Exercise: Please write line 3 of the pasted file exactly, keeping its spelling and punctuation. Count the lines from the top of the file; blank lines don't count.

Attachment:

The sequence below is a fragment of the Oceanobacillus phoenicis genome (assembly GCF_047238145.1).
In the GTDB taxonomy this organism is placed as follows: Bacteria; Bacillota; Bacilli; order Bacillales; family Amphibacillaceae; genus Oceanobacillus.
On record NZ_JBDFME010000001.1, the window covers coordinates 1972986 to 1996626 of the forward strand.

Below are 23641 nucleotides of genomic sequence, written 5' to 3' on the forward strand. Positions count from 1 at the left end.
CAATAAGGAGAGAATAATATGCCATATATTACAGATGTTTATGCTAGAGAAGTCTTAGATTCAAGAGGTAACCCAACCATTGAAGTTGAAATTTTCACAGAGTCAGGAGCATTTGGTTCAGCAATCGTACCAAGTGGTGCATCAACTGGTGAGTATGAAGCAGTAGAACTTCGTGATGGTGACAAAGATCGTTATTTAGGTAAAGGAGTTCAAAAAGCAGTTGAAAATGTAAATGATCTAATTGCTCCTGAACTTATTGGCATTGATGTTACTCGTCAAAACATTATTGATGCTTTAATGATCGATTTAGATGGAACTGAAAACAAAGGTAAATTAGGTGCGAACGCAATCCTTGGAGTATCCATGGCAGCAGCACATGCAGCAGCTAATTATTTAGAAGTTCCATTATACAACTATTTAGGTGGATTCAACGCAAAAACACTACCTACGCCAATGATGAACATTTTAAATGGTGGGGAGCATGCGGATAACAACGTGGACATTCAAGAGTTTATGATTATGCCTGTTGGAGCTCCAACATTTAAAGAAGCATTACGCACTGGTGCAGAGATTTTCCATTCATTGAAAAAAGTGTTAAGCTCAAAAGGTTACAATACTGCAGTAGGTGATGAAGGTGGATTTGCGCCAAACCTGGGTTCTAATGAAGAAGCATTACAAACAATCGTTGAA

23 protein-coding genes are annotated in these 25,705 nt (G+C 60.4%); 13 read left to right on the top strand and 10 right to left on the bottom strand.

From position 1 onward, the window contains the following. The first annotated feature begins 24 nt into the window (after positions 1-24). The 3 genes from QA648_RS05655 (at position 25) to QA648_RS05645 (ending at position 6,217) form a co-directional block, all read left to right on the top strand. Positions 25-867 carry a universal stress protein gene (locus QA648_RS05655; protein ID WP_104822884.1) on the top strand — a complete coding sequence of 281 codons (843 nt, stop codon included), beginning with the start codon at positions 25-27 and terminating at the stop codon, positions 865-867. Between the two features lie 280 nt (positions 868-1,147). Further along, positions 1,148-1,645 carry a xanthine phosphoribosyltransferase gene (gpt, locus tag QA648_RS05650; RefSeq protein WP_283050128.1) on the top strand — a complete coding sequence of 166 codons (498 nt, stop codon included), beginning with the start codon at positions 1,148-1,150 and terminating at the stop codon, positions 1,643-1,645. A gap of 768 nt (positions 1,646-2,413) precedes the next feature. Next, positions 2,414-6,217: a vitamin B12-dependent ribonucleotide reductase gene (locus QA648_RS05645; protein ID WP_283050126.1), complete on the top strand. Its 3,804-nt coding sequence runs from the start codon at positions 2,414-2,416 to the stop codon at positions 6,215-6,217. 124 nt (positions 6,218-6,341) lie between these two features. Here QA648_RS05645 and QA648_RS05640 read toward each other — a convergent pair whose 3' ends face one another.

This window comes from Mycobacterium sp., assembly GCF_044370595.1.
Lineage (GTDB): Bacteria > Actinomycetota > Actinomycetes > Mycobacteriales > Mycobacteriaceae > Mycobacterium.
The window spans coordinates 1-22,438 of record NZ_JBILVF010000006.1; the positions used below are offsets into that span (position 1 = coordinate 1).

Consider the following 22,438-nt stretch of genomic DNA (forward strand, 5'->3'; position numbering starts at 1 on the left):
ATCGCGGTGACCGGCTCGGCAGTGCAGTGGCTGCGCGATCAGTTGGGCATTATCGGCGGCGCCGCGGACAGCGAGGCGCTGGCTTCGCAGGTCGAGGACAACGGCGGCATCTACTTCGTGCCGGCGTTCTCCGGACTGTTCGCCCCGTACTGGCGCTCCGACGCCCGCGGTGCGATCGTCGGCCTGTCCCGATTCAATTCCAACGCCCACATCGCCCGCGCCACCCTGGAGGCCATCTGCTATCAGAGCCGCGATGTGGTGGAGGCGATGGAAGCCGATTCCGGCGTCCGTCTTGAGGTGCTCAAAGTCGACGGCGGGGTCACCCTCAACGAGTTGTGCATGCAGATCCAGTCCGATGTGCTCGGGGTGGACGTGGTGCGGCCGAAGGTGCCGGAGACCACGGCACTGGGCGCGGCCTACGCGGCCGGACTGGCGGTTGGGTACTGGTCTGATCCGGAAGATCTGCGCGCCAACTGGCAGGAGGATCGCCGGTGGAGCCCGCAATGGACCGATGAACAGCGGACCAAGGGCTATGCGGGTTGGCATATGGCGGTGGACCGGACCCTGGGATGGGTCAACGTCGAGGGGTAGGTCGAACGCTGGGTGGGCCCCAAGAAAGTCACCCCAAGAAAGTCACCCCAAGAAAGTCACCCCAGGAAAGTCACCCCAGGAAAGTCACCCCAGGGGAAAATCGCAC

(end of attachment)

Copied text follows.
On record NZ_JBDFME010000001.1, the window covers coordinates 1972986 to 1996626 of the forward strand.